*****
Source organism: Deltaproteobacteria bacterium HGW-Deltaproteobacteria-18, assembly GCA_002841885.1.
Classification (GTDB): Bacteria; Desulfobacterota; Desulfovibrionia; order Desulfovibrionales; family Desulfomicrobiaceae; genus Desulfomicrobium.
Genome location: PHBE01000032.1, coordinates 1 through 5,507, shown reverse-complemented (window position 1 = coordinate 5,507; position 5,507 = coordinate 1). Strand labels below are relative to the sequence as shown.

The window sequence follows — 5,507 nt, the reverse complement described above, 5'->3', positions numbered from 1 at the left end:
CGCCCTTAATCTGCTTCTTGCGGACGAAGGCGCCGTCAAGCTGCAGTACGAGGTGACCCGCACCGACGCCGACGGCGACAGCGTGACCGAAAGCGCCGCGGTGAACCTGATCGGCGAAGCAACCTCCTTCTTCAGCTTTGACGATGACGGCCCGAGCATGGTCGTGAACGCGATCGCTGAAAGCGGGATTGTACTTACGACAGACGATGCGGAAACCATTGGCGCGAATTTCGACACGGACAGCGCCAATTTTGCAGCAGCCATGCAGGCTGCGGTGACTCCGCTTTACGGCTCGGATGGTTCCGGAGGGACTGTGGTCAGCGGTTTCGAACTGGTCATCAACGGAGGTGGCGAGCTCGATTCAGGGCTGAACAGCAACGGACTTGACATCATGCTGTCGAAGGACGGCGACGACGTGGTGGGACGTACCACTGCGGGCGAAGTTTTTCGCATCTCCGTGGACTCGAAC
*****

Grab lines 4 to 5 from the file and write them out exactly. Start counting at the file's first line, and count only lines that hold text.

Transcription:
The window sequence follows — 5,507 nt, the reverse complement described above, 5'->3', positions numbered from 1 at the left end:
CGCCCTTAATCTGCTTCTTGCGGACGAAGGCGCCGTCAAGCTGCAGTACGAGGTGACCCGCACCGACGCCGACGGCGACAGCGTGACCGAAAGCGCCGCGGTGAACCTGATCGGCGAAGCAACCTCCTTCTTCAGCTTTGACGATGACGGCCCGAGCATGGTCGTGAACGCGATCGCTGAAAGCGGGATTGTACTTACGACAGACGATGCGGAAACCATTGGCGCGAATTTCGACACGGACAGCGCCAATTTTGCAGCAGCCATGCAGGCTGCGGTGACTCCGCTTTACGGCTCGGATGGTTCCGGAGGGACTGTGGTCAGCGGTTTCGAACTGGTCATCAACGGAGGTGGCGAGCTCGATTCAGGGCTGAACAGCAACGGACTTGACATCATGCTGTCGAAGGACGGCGACGACGTGGTGGGACGTACCACTGCGGGCGAAGTTTTTCGCATCTCCGTGGACTCGAAC